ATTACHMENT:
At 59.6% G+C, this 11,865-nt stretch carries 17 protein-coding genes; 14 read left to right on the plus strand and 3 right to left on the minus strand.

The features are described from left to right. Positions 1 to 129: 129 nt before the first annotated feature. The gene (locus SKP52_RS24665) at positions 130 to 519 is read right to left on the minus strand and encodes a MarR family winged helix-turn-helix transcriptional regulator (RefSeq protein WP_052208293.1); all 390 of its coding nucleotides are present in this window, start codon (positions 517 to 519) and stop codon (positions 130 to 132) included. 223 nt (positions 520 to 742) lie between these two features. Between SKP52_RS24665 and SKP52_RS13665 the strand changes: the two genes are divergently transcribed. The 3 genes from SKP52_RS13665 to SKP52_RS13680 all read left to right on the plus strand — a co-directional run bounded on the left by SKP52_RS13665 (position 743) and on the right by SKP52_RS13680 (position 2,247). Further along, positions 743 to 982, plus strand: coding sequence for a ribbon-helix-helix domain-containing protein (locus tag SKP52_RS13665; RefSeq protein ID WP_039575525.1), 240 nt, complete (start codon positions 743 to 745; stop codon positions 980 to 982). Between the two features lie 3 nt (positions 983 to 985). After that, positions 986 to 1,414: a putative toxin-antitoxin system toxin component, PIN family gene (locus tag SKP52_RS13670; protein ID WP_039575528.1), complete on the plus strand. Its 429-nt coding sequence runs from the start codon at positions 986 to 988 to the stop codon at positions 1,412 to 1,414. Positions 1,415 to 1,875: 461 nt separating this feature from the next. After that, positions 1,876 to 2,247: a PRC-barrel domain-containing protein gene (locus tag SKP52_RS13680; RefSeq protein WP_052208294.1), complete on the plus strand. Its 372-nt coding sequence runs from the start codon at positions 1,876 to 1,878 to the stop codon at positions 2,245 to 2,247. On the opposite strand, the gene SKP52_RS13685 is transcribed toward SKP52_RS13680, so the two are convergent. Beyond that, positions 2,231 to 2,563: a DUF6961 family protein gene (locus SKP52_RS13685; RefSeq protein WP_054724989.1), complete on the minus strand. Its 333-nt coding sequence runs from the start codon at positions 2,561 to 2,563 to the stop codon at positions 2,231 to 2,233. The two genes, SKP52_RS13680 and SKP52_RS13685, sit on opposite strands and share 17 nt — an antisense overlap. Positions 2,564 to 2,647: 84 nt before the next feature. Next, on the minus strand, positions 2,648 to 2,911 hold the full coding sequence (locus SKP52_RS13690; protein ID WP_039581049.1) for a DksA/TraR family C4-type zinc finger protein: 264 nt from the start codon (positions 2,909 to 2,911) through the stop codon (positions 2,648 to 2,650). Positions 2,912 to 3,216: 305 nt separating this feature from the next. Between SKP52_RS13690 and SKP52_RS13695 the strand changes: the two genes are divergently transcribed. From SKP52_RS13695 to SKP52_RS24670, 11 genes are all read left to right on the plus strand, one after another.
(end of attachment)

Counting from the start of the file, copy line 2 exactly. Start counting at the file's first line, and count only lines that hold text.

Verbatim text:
The features are described from left to right. Positions 1 to 129: 129 nt before the first annotated feature. The gene (locus SKP52_RS24665) at positions 130 to 519 is read right to left on the minus strand and encodes a MarR family winged helix-turn-helix transcriptional regulator (RefSeq protein WP_052208293.1); all 390 of its coding nucleotides are present in this window, start codon (positions 517 to 519) and stop codon (positions 130 to 132) included. 223 nt (positions 520 to 742) lie between these two features. Between SKP52_RS24665 and SKP52_RS13665 the strand changes: the two genes are divergently transcribed. The 3 genes from SKP52_RS13665 to SKP52_RS13680 all read left to right on the plus strand — a co-directional run bounded on the left by SKP52_RS13665 (position 743) and on the right by SKP52_RS13680 (position 2,247). Further along, positions 743 to 982, plus strand: coding sequence for a ribbon-helix-helix domain-containing protein (locus tag SKP52_RS13665; RefSeq protein ID WP_039575525.1), 240 nt, complete (start codon positions 743 to 745; stop codon positions 980 to 982). Between the two features lie 3 nt (positions 983 to 985). After that, positions 986 to 1,414: a putative toxin-antitoxin system toxin component, PIN family gene (locus tag SKP52_RS13670; protein ID WP_039575528.1), complete on the plus strand. Its 429-nt coding sequence runs from the start codon at positions 986 to 988 to the stop codon at positions 1,412 to 1,414. Positions 1,415 to 1,875: 461 nt separating this feature from the next. After that, positions 1,876 to 2,247: a PRC-barrel domain-containing protein gene (locus tag SKP52_RS13680; RefSeq protein WP_052208294.1), complete on the plus strand. Its 372-nt coding sequence runs from the start codon at positions 1,876 to 1,878 to the stop codon at positions 2,245 to 2,247. On the opposite strand, the gene SKP52_RS13685 is transcribed toward SKP52_RS13680, so the two are convergent. Beyond that, positions 2,231 to 2,563: a DUF6961 family protein gene (locus SKP52_RS13685; RefSeq protein WP_054724989.1), complete on the minus strand. Its 333-nt coding sequence runs from the start codon at positions 2,561 to 2,563 to the stop codon at positions 2,231 to 2,233. The two genes, SKP52_RS13680 and SKP52_RS13685, sit on opposite strands and share 17 nt — an antisense overlap. Positions 2,564 to 2,647: 84 nt before the next feature. Next, on the minus strand, positions 2,648 to 2,911 hold the full coding sequence (locus SKP52_RS13690; protein ID WP_039581049.1) for a DksA/TraR family C4-type zinc finger protein: 264 nt from the start codon (positions 2,909 to 2,911) through the stop codon (positions 2,648 to 2,650). Positions 2,912 to 3,216: 305 nt separating this feature from the next. Between SKP52_RS13690 and SKP52_RS13695 the strand changes: the two genes are divergently transcribed. From SKP52_RS13695 to SKP52_RS24670, 11 genes are all read left to right on the plus strand, one after another.